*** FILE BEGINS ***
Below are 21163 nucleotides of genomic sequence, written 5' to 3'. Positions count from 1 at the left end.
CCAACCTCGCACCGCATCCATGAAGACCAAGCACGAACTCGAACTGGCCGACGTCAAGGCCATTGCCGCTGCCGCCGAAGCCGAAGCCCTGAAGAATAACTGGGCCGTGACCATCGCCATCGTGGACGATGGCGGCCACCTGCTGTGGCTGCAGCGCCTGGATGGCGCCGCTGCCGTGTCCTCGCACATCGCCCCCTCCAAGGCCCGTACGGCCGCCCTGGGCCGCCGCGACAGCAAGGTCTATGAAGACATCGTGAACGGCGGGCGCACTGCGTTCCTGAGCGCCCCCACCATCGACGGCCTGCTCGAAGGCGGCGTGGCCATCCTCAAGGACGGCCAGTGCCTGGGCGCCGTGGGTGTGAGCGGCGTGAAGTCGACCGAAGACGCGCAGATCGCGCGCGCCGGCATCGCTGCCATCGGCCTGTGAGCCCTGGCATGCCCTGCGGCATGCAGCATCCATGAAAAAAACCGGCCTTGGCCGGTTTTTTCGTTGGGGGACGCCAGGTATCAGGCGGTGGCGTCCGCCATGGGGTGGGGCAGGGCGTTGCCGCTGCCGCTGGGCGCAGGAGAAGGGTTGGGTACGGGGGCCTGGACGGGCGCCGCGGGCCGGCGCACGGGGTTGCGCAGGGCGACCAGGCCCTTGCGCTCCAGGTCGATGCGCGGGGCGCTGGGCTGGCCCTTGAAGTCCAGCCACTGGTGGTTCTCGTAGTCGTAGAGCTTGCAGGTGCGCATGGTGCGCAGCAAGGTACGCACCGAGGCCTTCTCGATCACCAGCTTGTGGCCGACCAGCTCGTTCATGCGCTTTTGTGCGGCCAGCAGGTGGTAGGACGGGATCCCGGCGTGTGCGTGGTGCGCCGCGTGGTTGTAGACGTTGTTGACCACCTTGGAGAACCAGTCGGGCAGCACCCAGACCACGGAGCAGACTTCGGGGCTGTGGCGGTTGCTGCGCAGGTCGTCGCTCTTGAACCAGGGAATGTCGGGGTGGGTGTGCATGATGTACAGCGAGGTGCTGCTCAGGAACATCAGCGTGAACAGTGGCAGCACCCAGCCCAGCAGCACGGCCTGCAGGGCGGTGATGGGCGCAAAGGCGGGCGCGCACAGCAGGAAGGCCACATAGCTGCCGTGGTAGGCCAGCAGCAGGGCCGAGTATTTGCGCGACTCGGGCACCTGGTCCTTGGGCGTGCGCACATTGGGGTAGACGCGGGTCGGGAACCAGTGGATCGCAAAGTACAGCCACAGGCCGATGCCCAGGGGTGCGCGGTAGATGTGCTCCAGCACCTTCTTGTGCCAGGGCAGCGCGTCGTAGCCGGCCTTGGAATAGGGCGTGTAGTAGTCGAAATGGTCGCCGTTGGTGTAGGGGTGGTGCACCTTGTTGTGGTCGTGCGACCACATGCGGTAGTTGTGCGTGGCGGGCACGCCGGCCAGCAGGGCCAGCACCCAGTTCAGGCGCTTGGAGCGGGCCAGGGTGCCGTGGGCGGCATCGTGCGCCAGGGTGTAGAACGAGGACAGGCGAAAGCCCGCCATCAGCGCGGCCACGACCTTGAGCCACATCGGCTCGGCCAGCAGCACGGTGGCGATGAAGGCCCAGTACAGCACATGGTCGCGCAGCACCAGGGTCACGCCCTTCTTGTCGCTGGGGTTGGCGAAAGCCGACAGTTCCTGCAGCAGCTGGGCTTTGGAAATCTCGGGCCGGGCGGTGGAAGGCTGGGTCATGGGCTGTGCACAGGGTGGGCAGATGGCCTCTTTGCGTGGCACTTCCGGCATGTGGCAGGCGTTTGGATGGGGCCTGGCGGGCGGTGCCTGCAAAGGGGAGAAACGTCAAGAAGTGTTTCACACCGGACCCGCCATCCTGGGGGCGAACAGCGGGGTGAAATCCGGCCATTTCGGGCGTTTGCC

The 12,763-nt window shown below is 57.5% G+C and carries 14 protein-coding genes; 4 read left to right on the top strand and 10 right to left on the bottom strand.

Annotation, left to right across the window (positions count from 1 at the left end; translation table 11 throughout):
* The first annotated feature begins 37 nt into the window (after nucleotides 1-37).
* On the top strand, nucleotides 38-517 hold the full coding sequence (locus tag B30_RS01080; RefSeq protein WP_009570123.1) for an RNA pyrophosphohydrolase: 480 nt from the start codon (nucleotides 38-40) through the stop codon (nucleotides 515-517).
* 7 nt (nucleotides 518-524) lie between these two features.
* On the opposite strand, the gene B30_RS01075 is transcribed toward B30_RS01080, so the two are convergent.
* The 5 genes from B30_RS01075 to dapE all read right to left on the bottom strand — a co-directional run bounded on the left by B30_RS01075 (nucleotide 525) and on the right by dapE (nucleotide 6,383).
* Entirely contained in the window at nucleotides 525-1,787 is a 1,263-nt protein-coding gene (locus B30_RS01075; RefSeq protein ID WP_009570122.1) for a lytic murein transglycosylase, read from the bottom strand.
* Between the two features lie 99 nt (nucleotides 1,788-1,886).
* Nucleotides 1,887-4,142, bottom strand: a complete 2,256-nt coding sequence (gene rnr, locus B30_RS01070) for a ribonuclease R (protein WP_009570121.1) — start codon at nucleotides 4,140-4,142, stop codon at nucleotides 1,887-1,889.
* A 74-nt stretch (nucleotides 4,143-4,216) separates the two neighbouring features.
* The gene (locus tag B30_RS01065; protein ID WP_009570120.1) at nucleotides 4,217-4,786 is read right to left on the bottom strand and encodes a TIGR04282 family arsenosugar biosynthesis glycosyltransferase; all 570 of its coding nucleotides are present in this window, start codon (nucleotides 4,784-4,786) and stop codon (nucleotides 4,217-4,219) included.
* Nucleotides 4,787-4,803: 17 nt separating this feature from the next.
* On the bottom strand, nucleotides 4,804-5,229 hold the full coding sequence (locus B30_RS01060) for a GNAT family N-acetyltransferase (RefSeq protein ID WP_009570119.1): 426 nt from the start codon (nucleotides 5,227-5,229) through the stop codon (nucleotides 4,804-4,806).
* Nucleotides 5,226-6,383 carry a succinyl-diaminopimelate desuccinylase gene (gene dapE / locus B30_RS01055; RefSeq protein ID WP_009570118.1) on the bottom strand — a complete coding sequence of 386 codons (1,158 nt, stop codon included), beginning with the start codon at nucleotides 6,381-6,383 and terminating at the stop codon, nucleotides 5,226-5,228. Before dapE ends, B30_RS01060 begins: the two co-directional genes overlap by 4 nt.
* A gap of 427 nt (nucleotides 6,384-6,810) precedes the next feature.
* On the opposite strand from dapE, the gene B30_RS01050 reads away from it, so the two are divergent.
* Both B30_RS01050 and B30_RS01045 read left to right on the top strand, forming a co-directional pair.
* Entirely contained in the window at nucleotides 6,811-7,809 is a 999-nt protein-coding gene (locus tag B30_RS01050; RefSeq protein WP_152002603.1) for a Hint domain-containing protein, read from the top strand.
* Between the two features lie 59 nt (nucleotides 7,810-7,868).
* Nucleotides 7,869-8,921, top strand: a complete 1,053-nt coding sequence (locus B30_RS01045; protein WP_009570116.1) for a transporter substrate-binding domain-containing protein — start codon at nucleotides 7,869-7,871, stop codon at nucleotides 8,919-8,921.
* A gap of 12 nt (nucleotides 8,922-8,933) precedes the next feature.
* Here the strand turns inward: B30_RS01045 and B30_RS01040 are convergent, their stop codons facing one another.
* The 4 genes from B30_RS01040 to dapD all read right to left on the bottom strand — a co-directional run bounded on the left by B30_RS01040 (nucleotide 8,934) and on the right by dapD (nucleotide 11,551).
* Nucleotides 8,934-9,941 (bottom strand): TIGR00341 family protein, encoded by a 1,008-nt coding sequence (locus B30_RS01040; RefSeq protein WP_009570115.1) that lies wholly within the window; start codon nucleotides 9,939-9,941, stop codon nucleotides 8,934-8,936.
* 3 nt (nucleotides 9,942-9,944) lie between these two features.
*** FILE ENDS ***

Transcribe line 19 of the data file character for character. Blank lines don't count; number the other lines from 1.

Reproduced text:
* On the opposite strand from dapE, the gene B30_RS01050 reads away from it, so the two are divergent.